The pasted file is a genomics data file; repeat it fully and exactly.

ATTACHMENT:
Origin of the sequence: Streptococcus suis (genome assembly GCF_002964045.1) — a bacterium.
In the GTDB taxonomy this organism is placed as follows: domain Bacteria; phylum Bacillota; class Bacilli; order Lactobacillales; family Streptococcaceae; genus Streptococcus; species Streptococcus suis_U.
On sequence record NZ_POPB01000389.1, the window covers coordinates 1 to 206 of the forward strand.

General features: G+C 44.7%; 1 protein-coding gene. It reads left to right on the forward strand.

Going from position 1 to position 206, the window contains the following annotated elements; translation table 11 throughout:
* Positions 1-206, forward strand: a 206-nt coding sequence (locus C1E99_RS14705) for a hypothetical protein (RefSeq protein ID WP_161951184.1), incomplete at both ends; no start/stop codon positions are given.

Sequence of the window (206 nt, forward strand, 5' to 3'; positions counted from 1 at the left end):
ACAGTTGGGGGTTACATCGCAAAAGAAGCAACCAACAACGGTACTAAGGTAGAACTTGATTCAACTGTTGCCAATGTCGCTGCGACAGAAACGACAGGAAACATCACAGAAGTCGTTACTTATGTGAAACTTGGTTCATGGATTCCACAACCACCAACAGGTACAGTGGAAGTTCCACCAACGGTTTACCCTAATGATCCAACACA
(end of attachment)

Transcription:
Origin of the sequence: Streptococcus suis (genome assembly GCF_002964045.1) — a bacterium.
In the GTDB taxonomy this organism is placed as follows: domain Bacteria; phylum Bacillota; class Bacilli; order Lactobacillales; family Streptococcaceae; genus Streptococcus; species Streptococcus suis_U.
On sequence record NZ_POPB01000389.1, the window covers coordinates 1 to 206 of the forward strand.

General features: G+C 44.7%; 1 protein-coding gene. It reads left to right on the forward strand.

Going from position 1 to position 206, the window contains the following annotated elements; translation table 11 throughout:
* Positions 1-206, forward strand: a 206-nt coding sequence (locus C1E99_RS14705) for a hypothetical protein (RefSeq protein ID WP_161951184.1), incomplete at both ends; no start/stop codon positions are given.

Sequence of the window (206 nt, forward strand, 5' to 3'; positions counted from 1 at the left end):
ACAGTTGGGGGTTACATCGCAAAAGAAGCAACCAACAACGGTACTAAGGTAGAACTTGATTCAACTGTTGCCAATGTCGCTGCGACAGAAACGACAGGAAACATCACAGAAGTCGTTACTTATGTGAAACTTGGTTCATGGATTCCACAACCACCAACAGGTACAGTGGAAGTTCCACCAACGGTTTACCCTAATGATCCAACACA